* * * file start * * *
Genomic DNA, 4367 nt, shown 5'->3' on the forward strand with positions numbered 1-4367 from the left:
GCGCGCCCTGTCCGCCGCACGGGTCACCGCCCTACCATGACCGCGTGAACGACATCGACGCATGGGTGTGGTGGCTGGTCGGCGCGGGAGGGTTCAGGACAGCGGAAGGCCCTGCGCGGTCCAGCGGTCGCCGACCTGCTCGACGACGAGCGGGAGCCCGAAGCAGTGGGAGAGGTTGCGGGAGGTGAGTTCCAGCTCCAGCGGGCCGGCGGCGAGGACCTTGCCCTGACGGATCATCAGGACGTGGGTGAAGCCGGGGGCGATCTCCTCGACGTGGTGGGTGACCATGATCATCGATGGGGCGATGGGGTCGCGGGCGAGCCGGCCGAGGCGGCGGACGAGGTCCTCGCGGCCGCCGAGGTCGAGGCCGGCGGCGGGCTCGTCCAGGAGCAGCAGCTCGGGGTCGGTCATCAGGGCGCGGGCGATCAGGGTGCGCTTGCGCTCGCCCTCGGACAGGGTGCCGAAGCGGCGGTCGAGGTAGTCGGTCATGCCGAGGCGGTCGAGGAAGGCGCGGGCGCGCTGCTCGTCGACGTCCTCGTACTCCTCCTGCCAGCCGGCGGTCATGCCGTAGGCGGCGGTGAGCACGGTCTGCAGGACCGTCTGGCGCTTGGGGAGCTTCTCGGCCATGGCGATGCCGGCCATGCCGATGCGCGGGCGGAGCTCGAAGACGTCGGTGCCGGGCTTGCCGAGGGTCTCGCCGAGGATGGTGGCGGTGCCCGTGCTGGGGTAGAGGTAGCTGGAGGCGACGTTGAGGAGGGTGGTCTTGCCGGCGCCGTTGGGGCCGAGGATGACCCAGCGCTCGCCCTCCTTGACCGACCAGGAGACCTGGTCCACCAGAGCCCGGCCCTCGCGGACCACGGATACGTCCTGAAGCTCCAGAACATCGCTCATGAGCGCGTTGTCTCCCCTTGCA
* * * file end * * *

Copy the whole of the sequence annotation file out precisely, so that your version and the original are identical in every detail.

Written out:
Genomic DNA, 4367 nt, shown 5'->3' on the forward strand with positions numbered 1-4367 from the left:
GCGCGCCCTGTCCGCCGCACGGGTCACCGCCCTACCATGACCGCGTGAACGACATCGACGCATGGGTGTGGTGGCTGGTCGGCGCGGGAGGGTTCAGGACAGCGGAAGGCCCTGCGCGGTCCAGCGGTCGCCGACCTGCTCGACGACGAGCGGGAGCCCGAAGCAGTGGGAGAGGTTGCGGGAGGTGAGTTCCAGCTCCAGCGGGCCGGCGGCGAGGACCTTGCCCTGACGGATCATCAGGACGTGGGTGAAGCCGGGGGCGATCTCCTCGACGTGGTGGGTGACCATGATCATCGATGGGGCGATGGGGTCGCGGGCGAGCCGGCCGAGGCGGCGGACGAGGTCCTCGCGGCCGCCGAGGTCGAGGCCGGCGGCGGGCTCGTCCAGGAGCAGCAGCTCGGGGTCGGTCATCAGGGCGCGGGCGATCAGGGTGCGCTTGCGCTCGCCCTCGGACAGGGTGCCGAAGCGGCGGTCGAGGTAGTCGGTCATGCCGAGGCGGTCGAGGAAGGCGCGGGCGCGCTGCTCGTCGACGTCCTCGTACTCCTCCTGCCAGCCGGCGGTCATGCCGTAGGCGGCGGTGAGCACGGTCTGCAGGACCGTCTGGCGCTTGGGGAGCTTCTCGGCCATGGCGATGCCGGCCATGCCGATGCGCGGGCGGAGCTCGAAGACGTCGGTGCCGGGCTTGCCGAGGGTCTCGCCGAGGATGGTGGCGGTGCCCGTGCTGGGGTAGAGGTAGCTGGAGGCGACGTTGAGGAGGGTGGTCTTGCCGGCGCCGTTGGGGCCGAGGATGACCCAGCGCTCGCCCTCCTTGACCGACCAGGAGACCTGGTCCACCAGAGCCCGGCCCTCGCGGACCACGGATACGTCCTGAAGCTCCAGAACATCGCTCATGAGCGCGTTGTCTCCCCTTGCA